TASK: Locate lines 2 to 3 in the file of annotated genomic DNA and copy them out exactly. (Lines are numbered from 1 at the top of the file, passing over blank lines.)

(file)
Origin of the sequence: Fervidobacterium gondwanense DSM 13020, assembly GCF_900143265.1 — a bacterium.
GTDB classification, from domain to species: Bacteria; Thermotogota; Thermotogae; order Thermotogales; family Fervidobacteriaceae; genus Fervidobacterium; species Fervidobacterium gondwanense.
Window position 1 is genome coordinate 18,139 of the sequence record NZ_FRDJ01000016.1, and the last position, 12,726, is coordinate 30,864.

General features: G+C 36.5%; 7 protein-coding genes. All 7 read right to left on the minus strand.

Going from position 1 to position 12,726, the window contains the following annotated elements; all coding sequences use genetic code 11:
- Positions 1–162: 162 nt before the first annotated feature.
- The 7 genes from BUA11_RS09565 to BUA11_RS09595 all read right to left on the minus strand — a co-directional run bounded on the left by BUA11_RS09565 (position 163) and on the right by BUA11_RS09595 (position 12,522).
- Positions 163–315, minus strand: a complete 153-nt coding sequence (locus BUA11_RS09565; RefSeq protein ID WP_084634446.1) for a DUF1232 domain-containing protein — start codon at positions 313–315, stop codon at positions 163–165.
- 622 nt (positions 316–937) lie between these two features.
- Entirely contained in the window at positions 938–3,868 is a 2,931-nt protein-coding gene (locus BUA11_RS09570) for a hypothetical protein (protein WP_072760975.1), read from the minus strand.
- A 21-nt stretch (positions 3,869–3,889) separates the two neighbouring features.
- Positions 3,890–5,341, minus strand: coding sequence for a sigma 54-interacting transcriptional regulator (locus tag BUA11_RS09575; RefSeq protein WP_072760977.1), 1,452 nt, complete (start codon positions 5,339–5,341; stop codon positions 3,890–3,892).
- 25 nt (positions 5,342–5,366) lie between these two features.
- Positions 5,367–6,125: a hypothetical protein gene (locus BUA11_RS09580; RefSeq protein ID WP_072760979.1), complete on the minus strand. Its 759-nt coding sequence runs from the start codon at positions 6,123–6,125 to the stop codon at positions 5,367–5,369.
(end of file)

GTDB classification, from domain to species: Bacteria; Thermotogota; Thermotogae; order Thermotogales; family Fervidobacteriaceae; genus Fervidobacterium; species Fervidobacterium gondwanense.
Window position 1 is genome coordinate 18,139 of the sequence record NZ_FRDJ01000016.1, and the last position, 12,726, is coordinate 30,864.